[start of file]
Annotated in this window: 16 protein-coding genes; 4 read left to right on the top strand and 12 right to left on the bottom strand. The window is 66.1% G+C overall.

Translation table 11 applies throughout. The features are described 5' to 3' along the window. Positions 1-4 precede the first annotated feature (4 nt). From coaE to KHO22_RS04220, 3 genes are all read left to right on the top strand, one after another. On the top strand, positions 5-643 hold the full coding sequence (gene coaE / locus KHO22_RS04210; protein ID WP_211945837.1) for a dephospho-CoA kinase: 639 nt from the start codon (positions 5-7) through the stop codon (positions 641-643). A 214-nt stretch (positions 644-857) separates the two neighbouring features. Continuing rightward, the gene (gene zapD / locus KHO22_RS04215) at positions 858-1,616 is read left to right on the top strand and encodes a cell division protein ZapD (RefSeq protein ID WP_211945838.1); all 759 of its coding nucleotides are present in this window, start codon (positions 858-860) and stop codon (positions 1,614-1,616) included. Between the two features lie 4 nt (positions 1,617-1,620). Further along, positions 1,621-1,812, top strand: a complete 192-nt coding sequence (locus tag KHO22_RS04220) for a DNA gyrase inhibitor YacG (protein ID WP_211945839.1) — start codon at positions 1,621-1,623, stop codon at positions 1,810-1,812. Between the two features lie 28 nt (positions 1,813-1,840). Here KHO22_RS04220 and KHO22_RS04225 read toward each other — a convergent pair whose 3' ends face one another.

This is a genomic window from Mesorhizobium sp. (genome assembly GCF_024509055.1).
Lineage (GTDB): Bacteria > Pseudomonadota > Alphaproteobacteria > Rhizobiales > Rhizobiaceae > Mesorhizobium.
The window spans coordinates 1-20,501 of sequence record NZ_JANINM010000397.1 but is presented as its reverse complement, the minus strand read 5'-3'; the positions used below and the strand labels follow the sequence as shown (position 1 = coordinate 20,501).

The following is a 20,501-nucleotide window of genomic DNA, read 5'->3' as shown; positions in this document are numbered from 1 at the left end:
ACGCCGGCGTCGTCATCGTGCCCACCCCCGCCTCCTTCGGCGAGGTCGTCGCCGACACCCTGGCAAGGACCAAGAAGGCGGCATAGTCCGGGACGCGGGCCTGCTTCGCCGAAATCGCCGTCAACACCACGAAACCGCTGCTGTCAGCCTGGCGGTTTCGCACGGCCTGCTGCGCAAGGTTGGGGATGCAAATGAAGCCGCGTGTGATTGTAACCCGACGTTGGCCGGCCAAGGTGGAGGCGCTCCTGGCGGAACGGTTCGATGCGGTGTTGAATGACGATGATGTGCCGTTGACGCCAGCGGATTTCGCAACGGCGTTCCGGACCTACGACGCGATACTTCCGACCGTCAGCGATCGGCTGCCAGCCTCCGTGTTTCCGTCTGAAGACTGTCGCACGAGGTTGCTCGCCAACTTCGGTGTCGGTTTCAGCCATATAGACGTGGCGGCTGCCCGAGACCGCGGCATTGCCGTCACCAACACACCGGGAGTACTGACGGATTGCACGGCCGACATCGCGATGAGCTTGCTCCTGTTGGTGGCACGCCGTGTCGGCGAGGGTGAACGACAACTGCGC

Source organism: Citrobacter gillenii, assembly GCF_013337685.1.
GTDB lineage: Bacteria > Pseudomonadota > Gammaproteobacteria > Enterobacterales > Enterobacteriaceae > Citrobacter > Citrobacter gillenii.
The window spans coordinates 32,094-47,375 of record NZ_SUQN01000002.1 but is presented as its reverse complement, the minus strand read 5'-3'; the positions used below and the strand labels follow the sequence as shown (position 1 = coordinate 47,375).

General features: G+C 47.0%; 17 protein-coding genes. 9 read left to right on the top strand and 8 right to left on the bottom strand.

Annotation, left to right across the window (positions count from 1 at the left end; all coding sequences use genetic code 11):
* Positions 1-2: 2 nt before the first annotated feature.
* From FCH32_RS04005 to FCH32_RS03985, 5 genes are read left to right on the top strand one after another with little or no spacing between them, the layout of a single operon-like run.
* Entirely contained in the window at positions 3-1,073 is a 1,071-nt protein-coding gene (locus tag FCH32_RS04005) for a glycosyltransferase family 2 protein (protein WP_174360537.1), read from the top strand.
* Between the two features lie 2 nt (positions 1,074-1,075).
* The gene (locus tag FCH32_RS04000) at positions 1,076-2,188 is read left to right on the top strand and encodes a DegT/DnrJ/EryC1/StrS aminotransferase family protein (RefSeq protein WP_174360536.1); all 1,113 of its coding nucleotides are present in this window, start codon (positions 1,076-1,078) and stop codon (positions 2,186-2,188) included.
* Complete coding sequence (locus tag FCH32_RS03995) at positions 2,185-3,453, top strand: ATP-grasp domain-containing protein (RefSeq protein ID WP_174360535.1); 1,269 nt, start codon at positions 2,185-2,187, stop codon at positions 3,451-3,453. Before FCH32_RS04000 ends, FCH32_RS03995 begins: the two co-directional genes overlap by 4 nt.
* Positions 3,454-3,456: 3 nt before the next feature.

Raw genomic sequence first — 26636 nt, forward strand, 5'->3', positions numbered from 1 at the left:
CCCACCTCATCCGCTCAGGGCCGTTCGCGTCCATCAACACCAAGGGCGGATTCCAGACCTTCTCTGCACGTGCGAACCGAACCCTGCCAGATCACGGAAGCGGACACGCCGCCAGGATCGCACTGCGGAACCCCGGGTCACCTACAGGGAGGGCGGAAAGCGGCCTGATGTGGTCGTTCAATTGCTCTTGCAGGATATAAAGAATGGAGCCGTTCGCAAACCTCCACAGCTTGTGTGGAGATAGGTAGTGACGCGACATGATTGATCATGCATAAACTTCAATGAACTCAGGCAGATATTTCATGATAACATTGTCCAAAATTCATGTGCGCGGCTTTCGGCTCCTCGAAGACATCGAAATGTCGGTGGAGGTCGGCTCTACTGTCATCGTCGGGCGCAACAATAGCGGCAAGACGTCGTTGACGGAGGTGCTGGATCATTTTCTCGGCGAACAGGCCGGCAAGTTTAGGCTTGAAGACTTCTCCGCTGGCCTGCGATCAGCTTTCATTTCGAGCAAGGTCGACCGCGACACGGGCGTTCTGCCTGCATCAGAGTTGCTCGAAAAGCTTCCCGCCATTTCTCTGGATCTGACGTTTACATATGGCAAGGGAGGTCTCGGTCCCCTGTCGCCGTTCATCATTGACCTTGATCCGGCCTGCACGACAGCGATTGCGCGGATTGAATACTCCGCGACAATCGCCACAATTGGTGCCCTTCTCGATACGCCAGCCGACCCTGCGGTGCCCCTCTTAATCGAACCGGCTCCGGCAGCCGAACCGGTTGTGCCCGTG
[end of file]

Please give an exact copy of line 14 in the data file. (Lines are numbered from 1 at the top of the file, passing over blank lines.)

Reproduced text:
* From FCH32_RS04005 to FCH32_RS03985, 5 genes are read left to right on the top strand one after another with little or no spacing between them, the layout of a single operon-like run.